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Tips For Optimizing Google Ads Campaigns

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Tips For Optimizing Google Ads Campaigns

If you haven’t noticed, organic SEO listings have taken a back seat on the first page of Google.

While Google is constantly testing the SERP layout and personalizing results based on the individual user, if your real estate business isn’t showing up, it can affect your volume of leads.

Even though we’re emphasizing Google search, this aims true for other search engines.

The real estate industry vertical must constantly evolve its SEO strategy to compete.

If you’re noticing an impact on your real estate business, it’s probably time to invest and add PPC to your strategy.

Here are some PPC strategies, tips, and ad formats specifically aimed at the real estate vertical to enhance your visibility.

This will also consider the challenges and nuances specific to real estate.

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First, Let’s Talk Challenges

So, what makes paid search for real estate so different?

Real Estate Is An Extremely Local Product

For the most part, the end-user must physically live or plan to live in the location they’re searching for. Investors can certainly be an exception, but they’re still searching for a specific location.

So, for starters, a Google Ads campaign for real estate should target users in a specific location – the location of your property.

Google Ads’ location settings have changed within the last year where you can’t hyper-target to just “People in” your location. They have changed it to “People in, or regularly in.”

That’s fine. You don’t want to exclude people who want to relocate, and people who regularly visit a location (maybe they commute in for work) are also likely to want to live there.

During the pandemic, we’ve seen a massive shift of individuals and companies picking up their roots in other parts of the country.

There could be a play to target these users in different regions, but this can cause problems on a limited budget.

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Homeowners Will Not Rent

This challenge is specific to investors running rental properties. If a consumer owns their home, it is highly unlikely they will want to rent.

How do you prevent current homeowners from seeing your advertising?

Renters Are Locked Into Long-Term Leases

While a renter is an ideal candidate for a home builder or seller, the reality is they are tied to six-month and, more often, 12-month leases. This makes their eligibility hit or miss on any given day.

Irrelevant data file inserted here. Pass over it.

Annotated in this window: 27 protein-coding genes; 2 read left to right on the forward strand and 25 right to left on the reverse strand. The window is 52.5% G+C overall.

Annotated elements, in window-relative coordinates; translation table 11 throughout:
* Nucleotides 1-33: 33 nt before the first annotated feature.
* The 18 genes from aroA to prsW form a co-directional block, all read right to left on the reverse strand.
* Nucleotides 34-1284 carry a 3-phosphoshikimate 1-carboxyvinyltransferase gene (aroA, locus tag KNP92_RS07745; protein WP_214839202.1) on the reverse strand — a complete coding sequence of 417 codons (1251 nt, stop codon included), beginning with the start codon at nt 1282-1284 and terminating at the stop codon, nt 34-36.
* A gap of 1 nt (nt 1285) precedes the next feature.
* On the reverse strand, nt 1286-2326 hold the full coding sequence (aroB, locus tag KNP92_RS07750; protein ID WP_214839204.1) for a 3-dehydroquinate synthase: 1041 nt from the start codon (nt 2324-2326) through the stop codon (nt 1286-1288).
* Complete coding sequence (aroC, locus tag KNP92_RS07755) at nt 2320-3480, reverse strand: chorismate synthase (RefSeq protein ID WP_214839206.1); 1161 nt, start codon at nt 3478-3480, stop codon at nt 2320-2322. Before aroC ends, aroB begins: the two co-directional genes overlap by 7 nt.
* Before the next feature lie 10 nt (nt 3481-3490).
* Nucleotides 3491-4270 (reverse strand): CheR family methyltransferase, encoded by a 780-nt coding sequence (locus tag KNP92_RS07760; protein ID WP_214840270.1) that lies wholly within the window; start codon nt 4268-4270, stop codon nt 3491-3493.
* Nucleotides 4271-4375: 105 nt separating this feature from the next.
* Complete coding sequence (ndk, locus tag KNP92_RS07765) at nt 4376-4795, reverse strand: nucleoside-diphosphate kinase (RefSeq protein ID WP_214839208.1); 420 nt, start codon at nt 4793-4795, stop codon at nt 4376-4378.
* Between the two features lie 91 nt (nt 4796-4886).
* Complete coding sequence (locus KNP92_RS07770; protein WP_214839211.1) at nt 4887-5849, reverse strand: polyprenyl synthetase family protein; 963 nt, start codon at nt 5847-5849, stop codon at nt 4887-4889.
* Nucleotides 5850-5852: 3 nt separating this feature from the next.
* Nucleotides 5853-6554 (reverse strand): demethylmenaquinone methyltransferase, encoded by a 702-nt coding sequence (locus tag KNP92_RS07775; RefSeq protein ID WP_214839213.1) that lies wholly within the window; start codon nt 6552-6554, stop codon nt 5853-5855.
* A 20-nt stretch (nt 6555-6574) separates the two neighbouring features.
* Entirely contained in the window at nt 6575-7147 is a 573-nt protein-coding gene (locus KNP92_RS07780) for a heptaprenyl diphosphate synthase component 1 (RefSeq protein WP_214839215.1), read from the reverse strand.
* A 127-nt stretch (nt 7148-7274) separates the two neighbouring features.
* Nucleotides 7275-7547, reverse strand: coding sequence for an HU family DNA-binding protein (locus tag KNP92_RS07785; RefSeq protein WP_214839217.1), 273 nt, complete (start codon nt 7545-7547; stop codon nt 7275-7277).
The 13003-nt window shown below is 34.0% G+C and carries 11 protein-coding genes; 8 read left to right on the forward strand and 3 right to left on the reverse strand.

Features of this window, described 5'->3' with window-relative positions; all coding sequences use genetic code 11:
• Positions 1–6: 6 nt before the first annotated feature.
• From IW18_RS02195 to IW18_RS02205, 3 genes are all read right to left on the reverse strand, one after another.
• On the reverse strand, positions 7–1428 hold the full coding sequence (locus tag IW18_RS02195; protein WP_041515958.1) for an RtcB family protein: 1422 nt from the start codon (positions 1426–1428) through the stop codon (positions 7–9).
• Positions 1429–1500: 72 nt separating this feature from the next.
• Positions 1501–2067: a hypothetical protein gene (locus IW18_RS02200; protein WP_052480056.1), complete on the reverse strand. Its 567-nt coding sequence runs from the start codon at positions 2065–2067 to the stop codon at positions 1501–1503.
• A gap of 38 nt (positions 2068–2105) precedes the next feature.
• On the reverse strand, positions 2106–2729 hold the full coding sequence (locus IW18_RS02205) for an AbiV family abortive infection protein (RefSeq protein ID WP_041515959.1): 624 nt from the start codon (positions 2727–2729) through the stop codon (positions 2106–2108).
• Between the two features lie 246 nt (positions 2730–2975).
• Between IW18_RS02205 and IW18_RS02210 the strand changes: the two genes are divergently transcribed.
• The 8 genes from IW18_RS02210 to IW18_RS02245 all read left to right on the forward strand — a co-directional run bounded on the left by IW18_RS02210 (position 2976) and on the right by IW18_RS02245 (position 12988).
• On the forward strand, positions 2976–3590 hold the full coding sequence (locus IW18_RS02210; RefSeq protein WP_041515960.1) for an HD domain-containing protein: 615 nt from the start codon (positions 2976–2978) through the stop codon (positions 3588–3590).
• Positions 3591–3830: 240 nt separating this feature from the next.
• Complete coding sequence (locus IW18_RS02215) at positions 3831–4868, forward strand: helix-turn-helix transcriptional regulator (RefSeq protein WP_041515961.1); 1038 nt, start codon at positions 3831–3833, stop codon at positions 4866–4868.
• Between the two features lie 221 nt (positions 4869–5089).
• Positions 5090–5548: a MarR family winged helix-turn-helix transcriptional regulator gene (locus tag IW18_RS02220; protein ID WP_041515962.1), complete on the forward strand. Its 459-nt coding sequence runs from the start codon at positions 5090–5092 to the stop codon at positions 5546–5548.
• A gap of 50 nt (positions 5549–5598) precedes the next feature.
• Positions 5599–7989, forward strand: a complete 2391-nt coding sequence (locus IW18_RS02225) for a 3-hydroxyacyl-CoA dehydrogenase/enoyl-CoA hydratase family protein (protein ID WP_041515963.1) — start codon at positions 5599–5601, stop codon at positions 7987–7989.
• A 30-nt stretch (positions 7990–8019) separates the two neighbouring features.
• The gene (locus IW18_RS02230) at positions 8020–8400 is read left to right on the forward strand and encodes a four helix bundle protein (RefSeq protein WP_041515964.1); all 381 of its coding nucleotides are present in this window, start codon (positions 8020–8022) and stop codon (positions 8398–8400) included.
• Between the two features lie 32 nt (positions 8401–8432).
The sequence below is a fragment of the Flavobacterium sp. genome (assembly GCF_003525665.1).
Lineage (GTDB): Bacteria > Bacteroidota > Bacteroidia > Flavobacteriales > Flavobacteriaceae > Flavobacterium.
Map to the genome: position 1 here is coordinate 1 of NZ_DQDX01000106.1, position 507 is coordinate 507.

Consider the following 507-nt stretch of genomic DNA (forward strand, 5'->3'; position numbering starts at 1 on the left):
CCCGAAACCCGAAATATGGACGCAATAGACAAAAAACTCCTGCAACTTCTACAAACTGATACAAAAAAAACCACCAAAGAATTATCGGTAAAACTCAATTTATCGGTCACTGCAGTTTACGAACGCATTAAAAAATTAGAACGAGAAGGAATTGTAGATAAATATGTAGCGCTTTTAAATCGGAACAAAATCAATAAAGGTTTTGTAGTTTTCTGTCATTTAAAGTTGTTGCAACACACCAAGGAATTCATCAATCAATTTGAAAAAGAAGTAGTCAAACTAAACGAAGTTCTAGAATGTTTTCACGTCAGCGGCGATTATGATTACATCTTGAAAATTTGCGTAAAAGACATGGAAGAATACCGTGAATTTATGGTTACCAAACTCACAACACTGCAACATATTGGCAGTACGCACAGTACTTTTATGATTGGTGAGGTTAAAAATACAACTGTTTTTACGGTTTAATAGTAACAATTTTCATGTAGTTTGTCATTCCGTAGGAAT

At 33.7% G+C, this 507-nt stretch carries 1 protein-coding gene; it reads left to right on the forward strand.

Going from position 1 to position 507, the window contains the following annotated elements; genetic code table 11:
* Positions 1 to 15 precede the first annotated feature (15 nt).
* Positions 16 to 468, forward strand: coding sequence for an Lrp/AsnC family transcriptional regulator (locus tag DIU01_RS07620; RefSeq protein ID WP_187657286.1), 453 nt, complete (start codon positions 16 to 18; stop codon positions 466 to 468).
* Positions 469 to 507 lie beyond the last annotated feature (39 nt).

You need to build a longer-term relationship with them, so they think of you when they’re ready.

Not Everyone Is A Candidate For Either A Home Or Apartment

On top of all of this, customers need to be able to afford (and qualify) for the products.

Credit checks disqualify many hopeful candidates for both a new apartment and their dream home.

The good news is that Google Ads is one of the few platforms that can specifically hone in on a qualified real estate shopper, provided the campaigns are set up correctly.

So, let’s start with a plan to optimize a PPC campaign for your real estate business.

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Bidding On Your Brand Terms Is Super Important

It’s one of the industry’s favorite debates (or maybe it’s just the client’s favorite debate): whether to bid on brand terms.

The reality is, for real estate, the discovery process is unique and requires a critical investment in branded terms.

Real estate searchers learn about the locations and communities in a wide variety of ways:

  • Physical signs.
  • Craigslist.
  • A co-worker or friend.
  • Apartment guide.
  • Listing aggregate websites.

These sources, however, do not always provide adequate information.

The result is a branded search on Google for more information.

This also means shoppers searching for your specific brand name are likely your hottest leads.

Make sure you capitalize on these lower funnel searchers!

If you elect to not bid on your owned brand keyword terms, it is likely one of the two (if not both) things will happen:

  • If competitors are buying your brand name, they will likely appear above your branded organic listing.
  • Real estate aggregators (both apartments and new homes) who bid broadly on brand terms by name and brand + city/state keywords, will gladly take that top spot. Once a consumer clicks through, they are now only one click away from viewing all of your local competitors.

You aren’t doing real estate SEM correctly if competitors steal your warm leads.

At the very minimum, you should invest in brand terms to protect that coveted top spot on the page.

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Geotargeting For The Win

Under Location Options, I like to leverage the recommended setting Presence or interest: People in, regularly in, or who’ve shown interest in your targeted locations and Presence or interest: People in, regularly in, or who’ve shown interest in your excluded locations initially.

Google Ads different location setting options.Screenshot from Google Ads, June 2022

Based on the campaign performance, I may adjust these.